Unfortunately, despite the cosmetic advantages, lumpectomies have plenty of disadvantages.
Radiation therapy may take up to seven weeks following the initial surgery, meaning treatment continues for a while. If you still want to have breast reconstruction after a lumpectomy, radiation therapy may also affect the timing and types of reconstruction options available to you.
Ultimately, you may need additional follow-up surgeries after your lumpectomy. If the margin that was removed is discovered to have cancer cells (not “clean”), the surgeon will need to take more tissue out. Surgeons try to have pathologists examine the tissue during the procedure, but this is not always possible. In such cases, the margin may not be fully analyzed up to a week after surgery. Similarly, once you receive radiation therapy in one breast, it cannot receive it again. If your cancer returns in that same breast, a mastectomy may be the only option left.
Overall Survival and Recurrence Rates
Numerous studies compare survival and recurrence rates between women who have had a mastectomy versus a lumpectomy with radiation. Local recurrence, which is cancer returning in the breast, occurs at only a slightly higher rate among women who had a lumpectomy with radiation. Meanwhile, the risk of metastasis or distant recurrence, which occurs when cancer spreads to other organs, is the same for both procedures.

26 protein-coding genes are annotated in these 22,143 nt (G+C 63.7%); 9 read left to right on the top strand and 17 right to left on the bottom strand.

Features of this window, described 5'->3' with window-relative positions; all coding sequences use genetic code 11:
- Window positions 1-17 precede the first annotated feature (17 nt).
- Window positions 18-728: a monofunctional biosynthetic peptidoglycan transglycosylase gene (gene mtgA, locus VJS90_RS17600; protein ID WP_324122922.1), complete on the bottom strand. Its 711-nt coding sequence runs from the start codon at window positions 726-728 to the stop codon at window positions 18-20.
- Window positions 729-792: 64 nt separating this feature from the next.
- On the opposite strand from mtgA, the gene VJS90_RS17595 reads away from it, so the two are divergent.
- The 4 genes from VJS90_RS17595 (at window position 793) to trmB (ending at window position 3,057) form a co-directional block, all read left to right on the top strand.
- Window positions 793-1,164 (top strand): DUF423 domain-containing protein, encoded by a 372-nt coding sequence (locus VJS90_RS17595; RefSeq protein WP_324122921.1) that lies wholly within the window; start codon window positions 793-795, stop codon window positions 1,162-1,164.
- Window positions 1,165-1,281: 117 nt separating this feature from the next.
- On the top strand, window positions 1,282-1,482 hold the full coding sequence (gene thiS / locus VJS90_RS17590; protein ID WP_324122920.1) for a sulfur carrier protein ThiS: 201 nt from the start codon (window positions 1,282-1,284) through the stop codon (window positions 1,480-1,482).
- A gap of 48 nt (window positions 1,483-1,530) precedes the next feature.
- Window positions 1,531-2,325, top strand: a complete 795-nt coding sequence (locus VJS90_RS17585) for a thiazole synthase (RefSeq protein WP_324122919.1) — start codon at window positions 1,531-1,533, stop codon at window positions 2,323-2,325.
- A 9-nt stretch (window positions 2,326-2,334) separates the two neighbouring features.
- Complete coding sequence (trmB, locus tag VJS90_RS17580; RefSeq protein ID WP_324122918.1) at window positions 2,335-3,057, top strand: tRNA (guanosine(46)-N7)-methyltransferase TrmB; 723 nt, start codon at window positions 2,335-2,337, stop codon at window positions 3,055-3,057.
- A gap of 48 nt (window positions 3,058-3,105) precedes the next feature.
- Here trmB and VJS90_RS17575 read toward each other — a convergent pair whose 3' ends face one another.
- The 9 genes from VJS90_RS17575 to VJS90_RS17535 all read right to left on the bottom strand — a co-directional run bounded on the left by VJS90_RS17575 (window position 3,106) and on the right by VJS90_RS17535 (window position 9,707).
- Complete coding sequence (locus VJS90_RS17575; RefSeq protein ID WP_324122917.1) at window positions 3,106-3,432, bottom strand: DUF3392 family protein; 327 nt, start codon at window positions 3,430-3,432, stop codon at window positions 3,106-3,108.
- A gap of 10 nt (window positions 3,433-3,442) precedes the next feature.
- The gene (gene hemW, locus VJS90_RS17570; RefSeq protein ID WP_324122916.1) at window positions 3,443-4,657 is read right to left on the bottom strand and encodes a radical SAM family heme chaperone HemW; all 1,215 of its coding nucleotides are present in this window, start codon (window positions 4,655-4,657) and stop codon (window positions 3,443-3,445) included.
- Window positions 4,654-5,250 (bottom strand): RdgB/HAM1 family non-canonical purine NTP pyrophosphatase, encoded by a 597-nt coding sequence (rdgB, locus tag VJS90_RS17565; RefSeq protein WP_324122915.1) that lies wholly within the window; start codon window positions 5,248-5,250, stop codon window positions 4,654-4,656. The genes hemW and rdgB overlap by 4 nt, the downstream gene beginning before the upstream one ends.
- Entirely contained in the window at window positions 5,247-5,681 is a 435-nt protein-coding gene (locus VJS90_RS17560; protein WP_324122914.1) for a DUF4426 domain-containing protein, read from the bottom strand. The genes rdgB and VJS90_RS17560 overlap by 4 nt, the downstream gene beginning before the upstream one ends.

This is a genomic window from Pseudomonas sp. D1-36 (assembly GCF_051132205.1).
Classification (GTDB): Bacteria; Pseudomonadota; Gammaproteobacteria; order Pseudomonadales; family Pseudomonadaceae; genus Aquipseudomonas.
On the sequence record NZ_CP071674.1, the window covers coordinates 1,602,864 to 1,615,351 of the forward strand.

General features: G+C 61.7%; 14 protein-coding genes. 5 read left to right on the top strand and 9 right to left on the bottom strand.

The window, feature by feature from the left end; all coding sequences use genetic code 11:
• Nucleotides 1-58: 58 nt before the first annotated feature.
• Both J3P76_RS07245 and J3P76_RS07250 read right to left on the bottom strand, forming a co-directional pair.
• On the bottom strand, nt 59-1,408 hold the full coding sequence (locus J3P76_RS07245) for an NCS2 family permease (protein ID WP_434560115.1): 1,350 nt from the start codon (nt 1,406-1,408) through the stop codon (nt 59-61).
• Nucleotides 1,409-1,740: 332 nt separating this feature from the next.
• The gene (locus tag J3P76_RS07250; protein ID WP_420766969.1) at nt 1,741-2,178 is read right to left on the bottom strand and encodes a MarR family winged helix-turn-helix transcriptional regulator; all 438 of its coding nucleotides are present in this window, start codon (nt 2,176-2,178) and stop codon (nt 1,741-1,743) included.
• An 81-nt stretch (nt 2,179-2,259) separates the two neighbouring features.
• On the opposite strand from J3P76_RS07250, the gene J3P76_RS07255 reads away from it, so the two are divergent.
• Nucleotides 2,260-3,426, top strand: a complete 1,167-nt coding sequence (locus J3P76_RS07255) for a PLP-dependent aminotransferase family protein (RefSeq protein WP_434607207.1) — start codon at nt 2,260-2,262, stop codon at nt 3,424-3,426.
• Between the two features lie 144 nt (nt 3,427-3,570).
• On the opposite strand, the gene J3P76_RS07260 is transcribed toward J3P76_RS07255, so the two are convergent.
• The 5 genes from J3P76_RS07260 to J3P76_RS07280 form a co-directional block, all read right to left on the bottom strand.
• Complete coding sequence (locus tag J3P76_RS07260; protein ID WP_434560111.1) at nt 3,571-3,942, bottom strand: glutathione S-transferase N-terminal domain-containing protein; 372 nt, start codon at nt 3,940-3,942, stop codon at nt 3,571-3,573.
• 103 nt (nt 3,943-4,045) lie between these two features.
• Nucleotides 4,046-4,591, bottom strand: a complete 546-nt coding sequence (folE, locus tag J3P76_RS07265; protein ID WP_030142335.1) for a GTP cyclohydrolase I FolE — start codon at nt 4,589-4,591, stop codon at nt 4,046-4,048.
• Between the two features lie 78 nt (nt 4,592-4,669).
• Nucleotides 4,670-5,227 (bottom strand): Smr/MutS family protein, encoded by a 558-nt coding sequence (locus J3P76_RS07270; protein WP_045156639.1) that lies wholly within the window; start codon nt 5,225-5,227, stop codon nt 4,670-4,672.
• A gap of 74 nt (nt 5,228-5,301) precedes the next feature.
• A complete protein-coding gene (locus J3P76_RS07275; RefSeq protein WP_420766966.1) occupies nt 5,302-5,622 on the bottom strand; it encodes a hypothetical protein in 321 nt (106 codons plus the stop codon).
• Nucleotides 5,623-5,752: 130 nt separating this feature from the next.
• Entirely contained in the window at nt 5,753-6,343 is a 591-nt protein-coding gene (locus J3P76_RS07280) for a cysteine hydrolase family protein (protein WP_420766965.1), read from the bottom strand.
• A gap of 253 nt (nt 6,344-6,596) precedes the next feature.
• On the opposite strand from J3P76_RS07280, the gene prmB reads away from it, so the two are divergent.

Survival rates are also largely the same among women with early breast cancer who received either treatment. This suggests that lumpectomy with radiation is at least as good as a mastectomy. However, a few studies that suggest that lumpectomies with radiation have a slightly higher survival rate.
Questions to Ask Yourself When Deciding Between a Lumpectomy or Mastectomy
If a lumpectomy and a mastectomy are both options for you, the decision relies on what you feel is the best course of action for you. We’ve included just a few questions you can ask yourself to help you decide.
- How worried are you about recurrence? For some women, the fear of breast cancer recurrence is a strong deciding factor. If you know that having a mastectomy would help you worry less, then that may be a legitimate factor in your decision. However, the survival rate is about the same.
- Do you want to avoid painful recoveries? A lumpectomy does not guarantee your recovery will be less painful, but it’s associated with shorter and easier recovery times. Many women find that recovery following a mastectomy is longer and involves more pain due to the more extensive nature.